I will never be the adorable drunk girl in the rom-com box office hits. What I will be is the girl who is honest, clear minded, comfortable in her own skin, and not fearful of telling someone how I feel without chemical aid. That is more than adorable, that’s real, that’s admirable.

That will be me.

My Wost Day Sober is Far Better than My Best Day Drunk

Over the past two days I have had a terrible stomach virus and head cold with a gnarly cough. While at first I was quite upset about feeling like I had been dropped off the top the empire state building, now I feel immense gratitude.

When I was in my active drinking days there wasn’t a cold, virus, or flu symptom that would keep me away from a drink or drug. In those days my illnesses typically lasted about a month or more because I refused to give my body the rest and time to heal. I remember so many occasions where my head was pounding, nose was running, body was aching and I still went out and shut the bar down.

photo

Yes, I did actually post that on instagram.

That day I felt so terrible, and I actually thought that the only thing that would make me feel better was alcohol. I was convinced that a few shots were exactly what I needed to clear my sinuses. I was under the amazingly misguided impression that if I dressed up and looked “pretty” by some stroke of psychological genius, I would suddenly be healed.

At the end of that night I was slurring my words from not only drunkenness but physical illness as well. I couldn’t breathe out of my nose, my pockets were overflowing with used up tissues, and I could barely walk in my 6 inch tall red pumps because I was so woozy from medication and alcohol.

What started out as a logical thought, to go home and hit the sheets, turned into “why should I let this awesome night end?” So I flung myself behind the wheel of my chevy, flew over to the corner store for some nasal spray and made my way to my coke dealers house.

That is the insanity of my disease.

Today, instead of planning out what bars I would be traipsing myself around later on in the night, I planned what time I would go to sleep, what food would best nurture me back to health, and what medicines would keep me as right minded as possible while still somewhat masking my symptoms.

Today I can love myself enough to give my body the rest and respect that it deserves.

I would say thank God for restoring my sanity, but it is clear that I’ve never had that. So instead, I say “Thank you God, for opening my eyes and giving me a little bit of sanity for each and every day that I stay clean and sober.”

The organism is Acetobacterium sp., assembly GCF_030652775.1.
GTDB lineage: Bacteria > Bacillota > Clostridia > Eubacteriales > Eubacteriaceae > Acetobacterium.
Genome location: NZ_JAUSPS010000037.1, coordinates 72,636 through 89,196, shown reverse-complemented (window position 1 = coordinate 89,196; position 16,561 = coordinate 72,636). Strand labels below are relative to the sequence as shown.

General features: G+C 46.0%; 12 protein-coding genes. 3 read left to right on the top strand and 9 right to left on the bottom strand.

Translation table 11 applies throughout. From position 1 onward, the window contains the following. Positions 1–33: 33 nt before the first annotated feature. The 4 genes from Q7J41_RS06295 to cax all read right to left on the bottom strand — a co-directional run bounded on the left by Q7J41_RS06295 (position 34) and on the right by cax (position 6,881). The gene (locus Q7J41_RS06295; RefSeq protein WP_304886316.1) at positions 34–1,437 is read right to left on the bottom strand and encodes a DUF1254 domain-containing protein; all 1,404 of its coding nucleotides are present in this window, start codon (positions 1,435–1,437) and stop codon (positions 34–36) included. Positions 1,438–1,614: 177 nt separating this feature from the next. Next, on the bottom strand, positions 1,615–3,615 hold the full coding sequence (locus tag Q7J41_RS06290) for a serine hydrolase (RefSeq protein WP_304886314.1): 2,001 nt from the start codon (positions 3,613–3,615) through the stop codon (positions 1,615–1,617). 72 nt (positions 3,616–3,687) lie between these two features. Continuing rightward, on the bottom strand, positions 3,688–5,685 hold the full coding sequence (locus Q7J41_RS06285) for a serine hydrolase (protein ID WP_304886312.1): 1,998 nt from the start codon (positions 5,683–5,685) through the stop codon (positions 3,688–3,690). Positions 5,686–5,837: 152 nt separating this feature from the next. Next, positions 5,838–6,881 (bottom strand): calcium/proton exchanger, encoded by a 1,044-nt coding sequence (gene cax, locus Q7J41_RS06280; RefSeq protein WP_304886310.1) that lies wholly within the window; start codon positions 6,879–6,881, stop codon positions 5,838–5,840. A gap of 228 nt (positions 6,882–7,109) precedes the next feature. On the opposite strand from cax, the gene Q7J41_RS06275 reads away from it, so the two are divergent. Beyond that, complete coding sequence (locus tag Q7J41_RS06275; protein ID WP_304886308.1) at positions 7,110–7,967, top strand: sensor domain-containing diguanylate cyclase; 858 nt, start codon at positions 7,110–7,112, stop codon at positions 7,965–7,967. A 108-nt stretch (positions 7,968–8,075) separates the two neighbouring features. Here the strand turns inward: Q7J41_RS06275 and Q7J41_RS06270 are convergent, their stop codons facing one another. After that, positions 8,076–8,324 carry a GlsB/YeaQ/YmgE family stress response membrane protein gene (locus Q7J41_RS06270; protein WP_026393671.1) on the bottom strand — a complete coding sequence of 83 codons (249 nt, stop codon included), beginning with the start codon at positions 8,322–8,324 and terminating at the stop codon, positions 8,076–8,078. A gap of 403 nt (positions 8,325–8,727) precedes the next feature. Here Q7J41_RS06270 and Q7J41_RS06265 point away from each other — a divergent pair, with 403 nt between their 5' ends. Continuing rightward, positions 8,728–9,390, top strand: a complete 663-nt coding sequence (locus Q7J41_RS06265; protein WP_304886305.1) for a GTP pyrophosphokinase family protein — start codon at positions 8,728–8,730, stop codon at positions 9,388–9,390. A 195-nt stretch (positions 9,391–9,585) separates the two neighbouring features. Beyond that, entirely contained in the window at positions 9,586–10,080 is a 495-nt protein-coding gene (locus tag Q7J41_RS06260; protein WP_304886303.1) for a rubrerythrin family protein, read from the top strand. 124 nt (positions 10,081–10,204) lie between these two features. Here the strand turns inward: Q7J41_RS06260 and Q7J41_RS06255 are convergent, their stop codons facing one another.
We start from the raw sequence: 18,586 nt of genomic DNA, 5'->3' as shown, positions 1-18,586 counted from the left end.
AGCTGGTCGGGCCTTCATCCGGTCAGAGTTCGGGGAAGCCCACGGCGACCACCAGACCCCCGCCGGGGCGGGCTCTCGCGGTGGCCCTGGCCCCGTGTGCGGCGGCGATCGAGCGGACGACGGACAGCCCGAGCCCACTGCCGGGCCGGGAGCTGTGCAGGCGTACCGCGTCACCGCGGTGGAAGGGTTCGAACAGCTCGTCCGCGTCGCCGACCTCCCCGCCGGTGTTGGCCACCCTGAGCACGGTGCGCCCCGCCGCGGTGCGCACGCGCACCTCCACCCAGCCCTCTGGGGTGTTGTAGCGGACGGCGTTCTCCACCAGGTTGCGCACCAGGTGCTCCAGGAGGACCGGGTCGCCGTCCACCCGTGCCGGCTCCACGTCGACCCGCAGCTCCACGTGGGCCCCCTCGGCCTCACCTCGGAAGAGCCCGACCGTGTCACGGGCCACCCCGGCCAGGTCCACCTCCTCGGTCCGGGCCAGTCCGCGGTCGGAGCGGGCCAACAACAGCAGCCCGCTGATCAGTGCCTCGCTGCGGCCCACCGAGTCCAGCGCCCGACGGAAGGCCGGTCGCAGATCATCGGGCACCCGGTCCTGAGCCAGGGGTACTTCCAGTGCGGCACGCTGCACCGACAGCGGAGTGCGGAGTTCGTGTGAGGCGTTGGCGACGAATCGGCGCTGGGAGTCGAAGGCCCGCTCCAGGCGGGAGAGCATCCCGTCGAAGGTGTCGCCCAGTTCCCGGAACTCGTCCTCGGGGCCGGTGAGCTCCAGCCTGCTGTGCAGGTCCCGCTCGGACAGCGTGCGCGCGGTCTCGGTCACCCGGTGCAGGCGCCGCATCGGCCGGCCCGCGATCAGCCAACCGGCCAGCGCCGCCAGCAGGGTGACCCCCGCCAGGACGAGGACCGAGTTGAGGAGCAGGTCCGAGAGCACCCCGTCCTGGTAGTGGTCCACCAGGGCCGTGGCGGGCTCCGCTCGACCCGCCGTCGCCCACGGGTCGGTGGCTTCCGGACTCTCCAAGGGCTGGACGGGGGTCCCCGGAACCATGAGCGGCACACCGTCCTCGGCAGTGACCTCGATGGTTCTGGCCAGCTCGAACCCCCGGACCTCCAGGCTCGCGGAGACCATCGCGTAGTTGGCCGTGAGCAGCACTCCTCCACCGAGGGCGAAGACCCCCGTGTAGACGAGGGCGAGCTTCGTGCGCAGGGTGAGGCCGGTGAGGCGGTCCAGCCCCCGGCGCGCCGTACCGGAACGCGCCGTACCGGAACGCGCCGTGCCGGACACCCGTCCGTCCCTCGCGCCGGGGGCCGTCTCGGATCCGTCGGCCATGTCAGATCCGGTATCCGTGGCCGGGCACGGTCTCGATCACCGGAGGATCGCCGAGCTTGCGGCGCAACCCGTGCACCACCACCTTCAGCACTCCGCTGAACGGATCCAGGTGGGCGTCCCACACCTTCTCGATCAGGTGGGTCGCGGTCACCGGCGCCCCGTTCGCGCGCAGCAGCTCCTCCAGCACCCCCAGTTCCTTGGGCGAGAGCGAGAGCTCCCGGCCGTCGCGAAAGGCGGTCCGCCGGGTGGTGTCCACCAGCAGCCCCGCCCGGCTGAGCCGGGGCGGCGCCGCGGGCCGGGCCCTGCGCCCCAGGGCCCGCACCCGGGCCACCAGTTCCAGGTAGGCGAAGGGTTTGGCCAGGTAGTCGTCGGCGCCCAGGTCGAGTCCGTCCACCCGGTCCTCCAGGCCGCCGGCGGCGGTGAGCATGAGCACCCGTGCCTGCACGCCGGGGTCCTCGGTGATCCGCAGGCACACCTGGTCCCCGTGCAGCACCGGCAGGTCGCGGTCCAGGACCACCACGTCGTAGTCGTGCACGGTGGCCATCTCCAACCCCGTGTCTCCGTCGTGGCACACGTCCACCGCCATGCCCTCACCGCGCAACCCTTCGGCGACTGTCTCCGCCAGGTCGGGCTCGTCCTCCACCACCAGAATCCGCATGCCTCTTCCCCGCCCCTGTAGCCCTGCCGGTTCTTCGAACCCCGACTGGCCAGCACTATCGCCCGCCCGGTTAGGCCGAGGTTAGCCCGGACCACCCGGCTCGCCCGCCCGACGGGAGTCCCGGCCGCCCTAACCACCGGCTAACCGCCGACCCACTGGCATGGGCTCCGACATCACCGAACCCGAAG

That is just one of the many amazing gifts that I have received from the wonderful program of Alcoholics Anonymous… The ability to take care of myself, and better yet, the ability to ask for help from a power greater than myself to take care of me when I am unable to do it myself.

Thank God for this program.

Body Image DOES NOT MATTER

Today I was home sick and decided to spend the entire day watching documentaries. While normally I love watching/reading/listening to thoughts on body image, I found myself thinking, “who cares if you’re not beautiful?”

As someone who used to significantly value my physical appearance, I was slightly taken aback by this thought. For I used to spend countless hours in the gym (almost three hours every day) and spend hours and hours gazing in the mirror convincing myself that not only I think I am beautiful, but the rest of the world does as well. I always overdressed for every occasion waiting to scoop up all of the compliments from who ever was willing to give them to me wherever I went.

Not only did I value a beautiful exterior for myself, but I believed everyone else needed to hear how beautiful they were as well. I thought everyone needed that validation of outward beauty.

Today, those thoughts and actions seem so… silly.

When thinking of the personal traits and strengths within myself.. my outward beauty does not even cross my mind. I value my intelligence, wit, silly sense of humor.. my giving nature, the love that I have for everyone around me, the relationship that I have for my higher power.

If someone today, told me that I am beautiful, it would be nice. But it certainly would not raise the levels of which I value myself.

I know that what makes me valuable is not anything physical. What defines that value is the way that I treat myself and others, my spirit, and my mind.